As the climate continues to change and the frequency, severity, and impacts of wildfires increase, the importance of wildfire prediction and detection becomes even more critical. It then becomes essential to improve fire weather and smoke & air quality forecast accuracies in current operational models. This involves taking advantage of recent advancements in wind and lightning forecasts as well as improvements in land-surface (i.e. soil moisture, vegetation greenness/dryness, etc.) modeling. Additional improvements include enhancing the representation of other atmospheric states in models including temperature, moisture, etc.
This project is accelerating wildfire prediction, detection, and forecasting by:
- Improving detection and forecasts of conditions leading to the onset of fires by integrating land surface model states (i.e. vegetation and dryness), wind speeds, relative humidity & Planetary Boundary Layer (PBL) structure, and potential lighting from explicit convection into the Convection Allowing Model (CAM). This will improve Fire Weather Index (FWI) forecasts.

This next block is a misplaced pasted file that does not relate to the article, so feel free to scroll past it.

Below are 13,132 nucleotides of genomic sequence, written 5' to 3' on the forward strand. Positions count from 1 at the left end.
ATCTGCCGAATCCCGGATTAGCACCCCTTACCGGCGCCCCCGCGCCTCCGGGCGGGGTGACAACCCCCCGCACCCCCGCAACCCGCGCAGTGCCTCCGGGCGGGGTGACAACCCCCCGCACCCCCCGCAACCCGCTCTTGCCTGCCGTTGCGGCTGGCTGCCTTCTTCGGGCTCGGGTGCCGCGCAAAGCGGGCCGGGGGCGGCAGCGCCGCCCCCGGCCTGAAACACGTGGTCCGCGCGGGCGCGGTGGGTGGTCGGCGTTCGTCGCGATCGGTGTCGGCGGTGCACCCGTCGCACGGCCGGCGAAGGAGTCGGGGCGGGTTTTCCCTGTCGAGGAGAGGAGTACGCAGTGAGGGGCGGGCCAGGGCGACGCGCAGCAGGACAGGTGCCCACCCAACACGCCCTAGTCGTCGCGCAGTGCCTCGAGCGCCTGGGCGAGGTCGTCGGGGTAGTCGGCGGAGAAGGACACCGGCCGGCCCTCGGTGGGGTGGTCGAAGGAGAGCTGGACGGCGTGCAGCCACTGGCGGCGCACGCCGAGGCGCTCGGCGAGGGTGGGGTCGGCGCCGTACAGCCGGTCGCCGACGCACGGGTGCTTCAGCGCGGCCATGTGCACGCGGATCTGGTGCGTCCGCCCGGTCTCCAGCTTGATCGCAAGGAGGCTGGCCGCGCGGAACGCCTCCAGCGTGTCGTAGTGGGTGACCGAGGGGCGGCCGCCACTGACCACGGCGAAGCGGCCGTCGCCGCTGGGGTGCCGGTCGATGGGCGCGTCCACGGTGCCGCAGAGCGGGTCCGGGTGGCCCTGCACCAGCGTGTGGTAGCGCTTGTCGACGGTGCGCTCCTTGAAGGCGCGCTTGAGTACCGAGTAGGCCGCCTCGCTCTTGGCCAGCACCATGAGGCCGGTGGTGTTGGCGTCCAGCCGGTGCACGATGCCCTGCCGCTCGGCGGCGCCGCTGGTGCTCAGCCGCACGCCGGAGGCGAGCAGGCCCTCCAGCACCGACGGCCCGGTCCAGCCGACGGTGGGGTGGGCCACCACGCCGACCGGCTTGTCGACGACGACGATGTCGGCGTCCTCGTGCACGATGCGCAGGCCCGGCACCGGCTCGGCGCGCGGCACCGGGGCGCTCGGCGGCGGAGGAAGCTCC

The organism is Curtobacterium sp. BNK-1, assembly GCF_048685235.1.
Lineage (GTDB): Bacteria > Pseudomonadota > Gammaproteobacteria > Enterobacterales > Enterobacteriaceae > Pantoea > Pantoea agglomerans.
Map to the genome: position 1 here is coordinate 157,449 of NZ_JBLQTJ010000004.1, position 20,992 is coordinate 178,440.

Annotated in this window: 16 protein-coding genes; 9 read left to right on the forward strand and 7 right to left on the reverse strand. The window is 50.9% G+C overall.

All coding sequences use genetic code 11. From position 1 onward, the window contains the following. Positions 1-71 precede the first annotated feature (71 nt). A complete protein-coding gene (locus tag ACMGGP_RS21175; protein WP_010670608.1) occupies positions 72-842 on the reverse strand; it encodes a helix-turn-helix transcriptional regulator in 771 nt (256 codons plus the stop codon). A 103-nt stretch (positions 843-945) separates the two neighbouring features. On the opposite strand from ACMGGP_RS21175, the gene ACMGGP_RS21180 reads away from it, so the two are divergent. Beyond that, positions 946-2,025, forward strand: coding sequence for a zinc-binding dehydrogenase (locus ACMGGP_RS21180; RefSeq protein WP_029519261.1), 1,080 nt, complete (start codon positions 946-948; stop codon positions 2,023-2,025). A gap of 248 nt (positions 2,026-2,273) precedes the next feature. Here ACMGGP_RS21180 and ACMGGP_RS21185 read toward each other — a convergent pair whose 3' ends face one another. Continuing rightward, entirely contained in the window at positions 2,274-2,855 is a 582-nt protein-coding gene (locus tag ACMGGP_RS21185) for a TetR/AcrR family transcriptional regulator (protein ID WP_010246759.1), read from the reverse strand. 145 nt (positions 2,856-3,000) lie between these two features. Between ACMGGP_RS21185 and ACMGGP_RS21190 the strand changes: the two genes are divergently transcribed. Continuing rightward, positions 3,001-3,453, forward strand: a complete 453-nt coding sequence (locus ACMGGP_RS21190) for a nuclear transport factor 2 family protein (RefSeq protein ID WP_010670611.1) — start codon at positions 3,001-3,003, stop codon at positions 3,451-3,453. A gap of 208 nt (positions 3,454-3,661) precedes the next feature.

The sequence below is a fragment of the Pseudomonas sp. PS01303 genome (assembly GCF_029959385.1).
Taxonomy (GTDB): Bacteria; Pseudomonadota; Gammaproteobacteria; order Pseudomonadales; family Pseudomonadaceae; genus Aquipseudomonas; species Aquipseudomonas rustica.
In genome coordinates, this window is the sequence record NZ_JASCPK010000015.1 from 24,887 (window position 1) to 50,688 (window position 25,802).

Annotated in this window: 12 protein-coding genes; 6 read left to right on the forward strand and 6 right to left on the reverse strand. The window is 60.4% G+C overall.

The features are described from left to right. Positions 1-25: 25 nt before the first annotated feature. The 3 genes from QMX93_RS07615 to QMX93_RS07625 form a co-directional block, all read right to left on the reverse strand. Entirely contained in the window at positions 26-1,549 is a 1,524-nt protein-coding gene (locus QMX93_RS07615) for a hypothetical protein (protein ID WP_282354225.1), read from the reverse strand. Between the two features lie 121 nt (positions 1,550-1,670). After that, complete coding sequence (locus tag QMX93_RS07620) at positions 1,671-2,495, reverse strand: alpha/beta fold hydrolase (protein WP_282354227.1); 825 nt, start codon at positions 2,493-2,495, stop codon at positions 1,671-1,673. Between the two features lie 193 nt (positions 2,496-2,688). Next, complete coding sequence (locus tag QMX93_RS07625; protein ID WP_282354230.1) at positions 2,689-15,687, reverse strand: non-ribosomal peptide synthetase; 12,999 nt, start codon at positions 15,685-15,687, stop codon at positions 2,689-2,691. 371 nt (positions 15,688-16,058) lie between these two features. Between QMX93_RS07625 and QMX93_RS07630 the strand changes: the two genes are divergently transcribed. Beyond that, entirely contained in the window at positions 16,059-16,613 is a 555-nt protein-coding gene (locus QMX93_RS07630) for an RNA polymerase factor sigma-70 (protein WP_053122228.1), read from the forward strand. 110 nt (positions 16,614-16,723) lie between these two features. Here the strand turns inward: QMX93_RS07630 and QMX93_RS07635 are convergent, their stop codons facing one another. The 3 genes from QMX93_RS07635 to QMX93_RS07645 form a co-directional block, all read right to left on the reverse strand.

- Improving fire emissions after the onset of fires by integrating information from satellite-derived products into the CAM, improving plume-rise algorithm to determine injection heights, and developing Machine Learning (ML) algorithm to improve the diurnal (day-night) cycle of the Fire Radiative (FRP) power.
- Improving weather forecasts from wildfire smoke by (a) implementing additional wildfire-weather feedback mechanisms by adding the interaction with precipitation physics, (b) including all other relevant aerosol sources (dust, sea salt, and anthropogenic emissions) needed to further improve radiative properties and microphysics, and (c) introducing the assimilation of aerosol optical depth (AOD) in the CAM.